The ABC reports fewer than one in two cells on NBN Co’s fixed wireless internet towers can achieve “busy-hour” speed of 25 Mbps.
A recently published ABC news item says NBN’s fixed wireless network is serving around 5 per cent of homes, in areas where NBN Co considers it too expensive to roll out fibre optic cable.
In some locations, the speed situation has been particularly bad. A recently published Senate Estimates hearing transcript revealed NBN Co’s fixed wireless network had 30 cells sitting on around 23 towers that were dropping below three megabits per second in peak times. The company has reportedly committed to having these particularly badly affected service upgraded by the end of this month.
It hasn’t been an issue with the technology per se – fixed wireless internet has come a long way over the years and is now a robust connectivity technology. Lightning Broadband, an NBN alternative, can provide speeds of up to 200Mbps reliably and consistently over fixed wireless.
NBN Co’s woes may be more of an issue related to what’s known as contention ratios.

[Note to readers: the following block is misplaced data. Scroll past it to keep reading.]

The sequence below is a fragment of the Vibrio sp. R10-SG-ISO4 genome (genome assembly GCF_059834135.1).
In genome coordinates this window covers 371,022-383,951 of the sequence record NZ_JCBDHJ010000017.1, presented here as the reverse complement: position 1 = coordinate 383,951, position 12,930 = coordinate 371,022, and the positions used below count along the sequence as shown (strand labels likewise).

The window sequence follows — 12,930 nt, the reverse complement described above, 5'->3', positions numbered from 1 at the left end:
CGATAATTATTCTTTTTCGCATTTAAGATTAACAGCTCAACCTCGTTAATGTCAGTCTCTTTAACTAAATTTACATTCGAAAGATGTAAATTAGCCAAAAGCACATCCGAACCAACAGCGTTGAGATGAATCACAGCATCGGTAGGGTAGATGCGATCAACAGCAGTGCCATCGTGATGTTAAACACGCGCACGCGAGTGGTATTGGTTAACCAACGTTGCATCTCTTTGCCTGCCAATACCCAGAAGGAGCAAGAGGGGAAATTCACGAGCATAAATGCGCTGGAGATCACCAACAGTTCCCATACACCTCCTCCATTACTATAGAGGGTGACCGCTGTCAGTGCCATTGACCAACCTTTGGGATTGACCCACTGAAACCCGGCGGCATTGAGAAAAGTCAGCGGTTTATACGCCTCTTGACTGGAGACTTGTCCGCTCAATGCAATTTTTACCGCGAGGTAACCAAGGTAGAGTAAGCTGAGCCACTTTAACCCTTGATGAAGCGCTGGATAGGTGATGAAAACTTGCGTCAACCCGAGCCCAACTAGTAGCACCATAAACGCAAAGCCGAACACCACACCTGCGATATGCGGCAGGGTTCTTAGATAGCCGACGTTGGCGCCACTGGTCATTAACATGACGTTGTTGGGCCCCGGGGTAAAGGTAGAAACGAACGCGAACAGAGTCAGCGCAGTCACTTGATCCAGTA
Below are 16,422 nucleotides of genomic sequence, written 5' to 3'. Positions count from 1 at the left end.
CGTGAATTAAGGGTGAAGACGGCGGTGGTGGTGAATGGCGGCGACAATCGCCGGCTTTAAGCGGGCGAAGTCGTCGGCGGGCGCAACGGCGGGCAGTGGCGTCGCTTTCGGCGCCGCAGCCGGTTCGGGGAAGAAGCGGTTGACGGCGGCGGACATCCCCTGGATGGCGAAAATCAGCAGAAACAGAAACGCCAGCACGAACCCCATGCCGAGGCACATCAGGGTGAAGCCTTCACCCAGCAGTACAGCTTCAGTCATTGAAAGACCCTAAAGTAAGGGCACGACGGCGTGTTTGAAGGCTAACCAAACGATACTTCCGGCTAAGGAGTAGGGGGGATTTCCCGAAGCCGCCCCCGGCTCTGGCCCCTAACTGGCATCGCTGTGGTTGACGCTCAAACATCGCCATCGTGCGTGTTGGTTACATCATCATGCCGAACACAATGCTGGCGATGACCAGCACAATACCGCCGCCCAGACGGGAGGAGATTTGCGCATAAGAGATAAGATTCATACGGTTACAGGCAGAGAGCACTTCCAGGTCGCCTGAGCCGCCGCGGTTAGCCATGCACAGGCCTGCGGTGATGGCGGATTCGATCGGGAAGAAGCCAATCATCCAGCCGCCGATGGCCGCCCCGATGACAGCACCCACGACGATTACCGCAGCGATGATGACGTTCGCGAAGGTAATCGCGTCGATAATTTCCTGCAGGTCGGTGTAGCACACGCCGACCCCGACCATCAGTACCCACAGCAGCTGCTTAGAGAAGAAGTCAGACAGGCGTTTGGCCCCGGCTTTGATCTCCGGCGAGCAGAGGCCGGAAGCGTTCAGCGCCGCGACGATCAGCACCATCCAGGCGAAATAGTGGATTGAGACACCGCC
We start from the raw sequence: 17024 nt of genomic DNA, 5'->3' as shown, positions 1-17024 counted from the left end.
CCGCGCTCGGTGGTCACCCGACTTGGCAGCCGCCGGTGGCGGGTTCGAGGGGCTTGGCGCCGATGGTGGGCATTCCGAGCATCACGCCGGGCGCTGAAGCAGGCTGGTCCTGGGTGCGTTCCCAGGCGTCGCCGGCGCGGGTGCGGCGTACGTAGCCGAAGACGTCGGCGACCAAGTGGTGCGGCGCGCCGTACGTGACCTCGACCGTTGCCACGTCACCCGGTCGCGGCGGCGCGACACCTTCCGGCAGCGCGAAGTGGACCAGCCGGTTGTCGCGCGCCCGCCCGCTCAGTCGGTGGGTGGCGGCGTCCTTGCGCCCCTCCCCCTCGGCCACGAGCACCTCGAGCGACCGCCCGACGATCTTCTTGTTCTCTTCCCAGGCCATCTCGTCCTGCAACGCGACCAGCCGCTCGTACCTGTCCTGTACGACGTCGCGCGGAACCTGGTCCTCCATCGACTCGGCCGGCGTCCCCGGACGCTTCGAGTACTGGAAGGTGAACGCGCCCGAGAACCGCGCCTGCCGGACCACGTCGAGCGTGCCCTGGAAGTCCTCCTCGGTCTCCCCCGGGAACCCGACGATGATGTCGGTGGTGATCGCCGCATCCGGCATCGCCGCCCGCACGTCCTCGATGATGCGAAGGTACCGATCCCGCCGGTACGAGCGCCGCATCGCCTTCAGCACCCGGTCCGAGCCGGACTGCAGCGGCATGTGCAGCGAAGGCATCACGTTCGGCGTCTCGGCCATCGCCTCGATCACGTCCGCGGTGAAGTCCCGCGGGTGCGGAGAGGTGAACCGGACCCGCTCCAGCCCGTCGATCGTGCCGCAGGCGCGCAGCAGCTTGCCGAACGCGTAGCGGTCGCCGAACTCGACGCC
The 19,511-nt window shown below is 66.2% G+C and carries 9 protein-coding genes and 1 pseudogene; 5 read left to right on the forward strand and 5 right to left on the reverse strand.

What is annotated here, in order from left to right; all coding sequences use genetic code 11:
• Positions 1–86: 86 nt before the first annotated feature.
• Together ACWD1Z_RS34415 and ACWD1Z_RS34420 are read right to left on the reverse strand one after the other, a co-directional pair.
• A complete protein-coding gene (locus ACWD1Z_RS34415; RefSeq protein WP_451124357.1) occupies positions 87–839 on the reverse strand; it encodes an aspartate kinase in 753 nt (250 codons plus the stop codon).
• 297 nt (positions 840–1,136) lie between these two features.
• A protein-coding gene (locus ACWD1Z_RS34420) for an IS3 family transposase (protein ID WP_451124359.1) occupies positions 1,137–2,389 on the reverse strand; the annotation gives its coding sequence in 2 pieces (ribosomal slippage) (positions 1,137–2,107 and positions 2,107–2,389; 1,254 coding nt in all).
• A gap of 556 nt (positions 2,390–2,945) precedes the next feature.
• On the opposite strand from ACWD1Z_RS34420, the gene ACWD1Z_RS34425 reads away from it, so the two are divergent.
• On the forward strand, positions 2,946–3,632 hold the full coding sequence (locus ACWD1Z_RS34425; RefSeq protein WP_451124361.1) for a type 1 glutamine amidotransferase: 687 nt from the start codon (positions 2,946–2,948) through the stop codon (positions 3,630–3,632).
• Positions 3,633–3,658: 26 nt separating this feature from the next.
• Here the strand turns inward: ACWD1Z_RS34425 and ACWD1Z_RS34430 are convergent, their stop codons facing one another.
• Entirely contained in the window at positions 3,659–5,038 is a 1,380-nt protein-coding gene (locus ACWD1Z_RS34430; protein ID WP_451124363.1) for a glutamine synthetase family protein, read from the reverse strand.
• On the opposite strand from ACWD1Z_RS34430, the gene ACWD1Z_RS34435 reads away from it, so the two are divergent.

Contention ratio issues occur where a certain number of customers are assigned certain amount of bandwidth, on the premise that most of those customers won’t all be online at once and carrying out bandwidth intensive activities. However, when this does happen, speed can degrade to a crawl.
In other NBN-related news, outgoing NBN Co chief executive officer Bill Morrow has shared his thoughts on the challenges of transforming Australia’s telecommunications industry – and had a bit to say about the continued use of copper in that transformation.
“While the use of the existing copper and pay TV networks has led to a faster network build and a lower cost-per-premises, there are consequences to this approach,” states Mr. Morrow. “The first and most notable consequence is the maximum speed limitations of copper versus the previous fibre-based model.”
Another consequence noted by Mr. Morrow of Australia having gone down the Multi-Technology Mix (MTM – some refer to it as Mixed Technology Mongrel) is in the last part of the network where copper is used, there is an increased fault rate and operating costs are higher compared to an all-fibre alternative.
Mr. Morrow’s comments will only serve to fuel arguments from some that a second-rate NBN has been built in Australia.
NBN Co announced earlier this month that Mr. Morrow will be stepping down this year.